Jun

16

Posted by : Monitor Admin | On : June 16, 2017


Special to The Monitor
CEDAR CREEK LAKE–Many high schools, colleges and universities emphasize their goals of producing well-rounded students. Extracurricular activities teach students important life lessons, provide them opportunities to socialize and often stimulate their minds and bodies in ways that differ from the stimulation provided in the classroom.
Data from the U.S. Census Bureau states that, in 2014, 57 percent of children between the ages of six and 17 participate in at least one after-school extracurricular activity. Children are more likely to participate in sports than clubs or lessons, such as music, dance and language, but each of these activities can be beneficial to students’ development.
Students who participate in extracurricular activities may want to limit their participation to 20 hours per week. This is according to a group of professors from Stanford University and Villanova University who have been collecting data on the issue since 2007. In their report “Extracurricular Activity in High-Performing School Contexts: Stress Buster, Booster or Buffer?”, Jerusha Conner and Sarah Miles found that 87 percent of kids who would be considered to have packed schedules were perfectly happy unless they were doing more than four hours a day.
The “over-scheduling hypothesis” may be overhyped. This is the concern that too much organized activity participation leads to poor developmental outcomes. This hypothesis also suggests that hectic schedules also undermine family functioning, detract from schoolwork and possibly increase the risk of copycat behaviors and excessive competitiveness. However, in the study “The Over-Scheduling Hypothesis Revisited: Intensity of Organized Activity Participation During Adolescence and Young Adult Outcomes,” researchers J.L. Mahoney and Andrea Vest determined that, controlling for demographic factors and baseline adjustment, extracurricular intensity was a significant predictor of positive outcomes and unrelated to indicators of problematic adjustment (e.g., psychological distress, substance use, antisocial behavior) at young adulthood.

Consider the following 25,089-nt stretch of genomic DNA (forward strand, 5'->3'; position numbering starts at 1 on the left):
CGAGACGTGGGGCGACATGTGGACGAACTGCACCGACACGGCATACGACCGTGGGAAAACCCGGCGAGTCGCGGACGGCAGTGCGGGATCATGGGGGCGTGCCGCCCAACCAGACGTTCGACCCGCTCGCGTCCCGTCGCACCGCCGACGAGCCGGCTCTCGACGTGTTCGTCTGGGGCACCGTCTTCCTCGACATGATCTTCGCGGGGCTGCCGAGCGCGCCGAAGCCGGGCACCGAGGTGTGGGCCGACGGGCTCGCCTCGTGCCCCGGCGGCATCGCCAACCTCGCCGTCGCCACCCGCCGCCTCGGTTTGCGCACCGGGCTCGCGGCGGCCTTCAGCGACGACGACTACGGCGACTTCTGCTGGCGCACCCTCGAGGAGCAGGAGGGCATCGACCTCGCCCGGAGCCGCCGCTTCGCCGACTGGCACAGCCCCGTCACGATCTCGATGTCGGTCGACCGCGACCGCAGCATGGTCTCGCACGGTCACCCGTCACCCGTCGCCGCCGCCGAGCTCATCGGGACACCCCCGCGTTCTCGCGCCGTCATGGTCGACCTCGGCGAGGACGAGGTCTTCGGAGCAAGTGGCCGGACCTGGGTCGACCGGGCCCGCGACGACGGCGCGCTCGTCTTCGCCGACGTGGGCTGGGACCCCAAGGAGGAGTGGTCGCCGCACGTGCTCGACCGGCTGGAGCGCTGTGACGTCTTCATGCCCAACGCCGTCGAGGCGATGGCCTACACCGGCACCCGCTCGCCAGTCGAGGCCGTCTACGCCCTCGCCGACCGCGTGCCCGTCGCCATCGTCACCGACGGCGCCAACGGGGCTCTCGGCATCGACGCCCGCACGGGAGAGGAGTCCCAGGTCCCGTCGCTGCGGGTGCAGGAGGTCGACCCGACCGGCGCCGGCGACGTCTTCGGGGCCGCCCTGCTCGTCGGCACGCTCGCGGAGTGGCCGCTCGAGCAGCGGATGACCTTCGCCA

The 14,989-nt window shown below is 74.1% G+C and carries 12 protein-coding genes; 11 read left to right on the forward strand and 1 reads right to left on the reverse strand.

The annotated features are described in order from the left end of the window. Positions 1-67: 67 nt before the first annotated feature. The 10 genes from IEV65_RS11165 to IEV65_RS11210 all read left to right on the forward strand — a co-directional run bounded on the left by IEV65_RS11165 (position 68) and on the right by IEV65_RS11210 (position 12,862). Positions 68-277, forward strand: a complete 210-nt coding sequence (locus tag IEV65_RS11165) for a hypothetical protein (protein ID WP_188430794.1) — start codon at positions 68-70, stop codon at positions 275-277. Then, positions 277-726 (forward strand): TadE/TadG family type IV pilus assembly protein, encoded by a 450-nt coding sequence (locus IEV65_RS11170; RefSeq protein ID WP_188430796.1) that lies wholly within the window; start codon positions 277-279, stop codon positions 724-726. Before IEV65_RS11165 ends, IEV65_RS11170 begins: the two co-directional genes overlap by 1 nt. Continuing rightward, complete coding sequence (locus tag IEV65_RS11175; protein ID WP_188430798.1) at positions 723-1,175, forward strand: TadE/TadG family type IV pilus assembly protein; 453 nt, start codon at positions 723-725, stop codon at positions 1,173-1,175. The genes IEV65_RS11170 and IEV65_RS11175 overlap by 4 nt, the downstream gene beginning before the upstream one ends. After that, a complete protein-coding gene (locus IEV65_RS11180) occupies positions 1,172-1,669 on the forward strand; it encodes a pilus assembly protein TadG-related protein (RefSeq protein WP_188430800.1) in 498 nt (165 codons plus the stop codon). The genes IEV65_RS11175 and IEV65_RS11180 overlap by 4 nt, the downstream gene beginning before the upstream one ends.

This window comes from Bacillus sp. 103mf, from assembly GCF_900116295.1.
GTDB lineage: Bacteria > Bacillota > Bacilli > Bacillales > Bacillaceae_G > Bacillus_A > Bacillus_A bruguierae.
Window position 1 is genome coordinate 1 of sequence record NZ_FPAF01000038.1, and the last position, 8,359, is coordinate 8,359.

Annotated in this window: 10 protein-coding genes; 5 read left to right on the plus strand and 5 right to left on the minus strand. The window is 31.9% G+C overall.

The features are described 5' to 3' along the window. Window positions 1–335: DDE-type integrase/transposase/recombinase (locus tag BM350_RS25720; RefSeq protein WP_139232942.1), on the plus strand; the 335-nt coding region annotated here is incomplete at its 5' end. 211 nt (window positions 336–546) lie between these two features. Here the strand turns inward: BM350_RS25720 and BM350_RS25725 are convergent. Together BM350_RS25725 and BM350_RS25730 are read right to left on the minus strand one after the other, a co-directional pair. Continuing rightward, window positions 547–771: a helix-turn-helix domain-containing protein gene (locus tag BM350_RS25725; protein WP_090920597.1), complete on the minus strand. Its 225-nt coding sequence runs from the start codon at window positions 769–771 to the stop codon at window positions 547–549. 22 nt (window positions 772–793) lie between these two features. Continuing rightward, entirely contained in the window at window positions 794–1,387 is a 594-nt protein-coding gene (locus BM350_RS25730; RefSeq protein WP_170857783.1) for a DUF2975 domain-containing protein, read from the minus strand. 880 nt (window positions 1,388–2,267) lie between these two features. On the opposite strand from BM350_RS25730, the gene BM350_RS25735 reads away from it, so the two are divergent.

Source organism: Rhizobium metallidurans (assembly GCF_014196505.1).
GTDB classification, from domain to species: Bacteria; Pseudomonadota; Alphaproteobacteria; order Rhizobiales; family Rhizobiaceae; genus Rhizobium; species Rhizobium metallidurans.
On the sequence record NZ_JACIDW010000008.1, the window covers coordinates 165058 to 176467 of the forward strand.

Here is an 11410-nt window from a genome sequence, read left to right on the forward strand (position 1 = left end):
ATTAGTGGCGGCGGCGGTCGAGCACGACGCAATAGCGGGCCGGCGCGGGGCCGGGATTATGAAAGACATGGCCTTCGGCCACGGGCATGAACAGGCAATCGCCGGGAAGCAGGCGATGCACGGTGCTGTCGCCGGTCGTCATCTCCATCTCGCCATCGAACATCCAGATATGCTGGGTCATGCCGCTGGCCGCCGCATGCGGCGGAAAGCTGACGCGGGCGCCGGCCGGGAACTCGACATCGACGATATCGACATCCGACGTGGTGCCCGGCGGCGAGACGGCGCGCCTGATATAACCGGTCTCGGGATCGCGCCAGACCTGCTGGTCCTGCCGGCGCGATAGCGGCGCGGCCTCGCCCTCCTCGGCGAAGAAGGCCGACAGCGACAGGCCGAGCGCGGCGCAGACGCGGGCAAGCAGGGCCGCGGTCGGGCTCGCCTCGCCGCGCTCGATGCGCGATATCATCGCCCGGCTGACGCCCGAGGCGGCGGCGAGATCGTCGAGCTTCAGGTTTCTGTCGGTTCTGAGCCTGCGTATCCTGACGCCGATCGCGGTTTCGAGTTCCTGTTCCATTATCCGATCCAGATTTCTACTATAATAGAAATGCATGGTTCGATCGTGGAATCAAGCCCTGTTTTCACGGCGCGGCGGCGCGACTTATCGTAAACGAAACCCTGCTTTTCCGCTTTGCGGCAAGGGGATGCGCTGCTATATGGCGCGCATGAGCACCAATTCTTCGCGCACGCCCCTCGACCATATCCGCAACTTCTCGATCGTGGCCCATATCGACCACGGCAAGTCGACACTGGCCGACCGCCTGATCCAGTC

Even though extracurricular activities are largely positive – even when schedules are packed – parents need to be aware of the diminishing returns of too many activities. This is something called the “threshold effect.” Benefits from extracurriculars can level off when too many activities are being juggled. If a child is experiencing anxiety, sleeplessness or depression, or seems overly stressed, it could be time to reduce students’ time spent doing structured activities.

Jun

14

Posted by : Monitor Admin | On : June 14, 2017


Monitor Staff Reports
EUSTACE–Eustace High School incoming senior outfielder/pitcher Cory Strawn was selected to the Texas High School Baseball Coaches Association All-State Team, garnering a third-team spot as an outfielder. Strawn hit .402 with a home run and 20 runs batted in during the season. He added 12 doubles and three triples, scored 30 runs and had 35 hits in 87 at bats in 27 games played. Strawn also drew 12 walks and had three sacrifice flies. He had an on-base percentage of .476 on the season, as well as a .643 slugging percentage.
Besides his work at the plate, Strawn also played a great centerfield for the Bulldogs, committing only two errors and finishing with a .965 fielding percentage, with seven outfield assists.
Strawn also pitched for the Bulldogs, finishing 1-1 with a 3.50 earned run average with five saves in 16 appearances. He pitched 14 innings and had 15 strikeouts on the season.The Bulldogs went 18-12 and made it to the second round of the playoffs before being knocked out in a one-game series with Farmersville.

Jun

14

Posted by : Monitor Admin | On : June 14, 2017

Monitor Staff Reports
LONGVIEW–Mabank senior Noel Rojo and Eustace senior Mikey Marshall had the opportunity to participate in one last high school football game, playing in the Fellowship of Christian Athletes Chic-fil-A Heart of a Champion All-Star game Saturday, June 10 at Longview’s Lobo Stadium.
Both Rojo and Marshall were selected as members of the Blue team, who beat the Red team by the score of 17-7. Marshall started on the offensive line while Rojo came off the bench to play on the offensive line as well.
Marshall was nominated by Eustace High School athletic director and head football coach Heath Ragle. Marshall will be attending Missouri Valley College, located in Marshall, Mo.in the fall continue his eduationa and play football
The last Eustace players to play in the game were former Bulldogs Thomas Hyde and Zach Hughes, who both played in the game in 2015.
Rojo was nominated by Mabank High School head football coach Mikey Thompson. Rojo is headed to Bethany College in Kansas in the fall to continue his football career and education.
Another area player, Athens Hornet senior Maalik Hall also played in the game, participating at outside linebacker for the victorious Blue team. Hall was nominated by Athens athletic director and head football coach Paul Essary.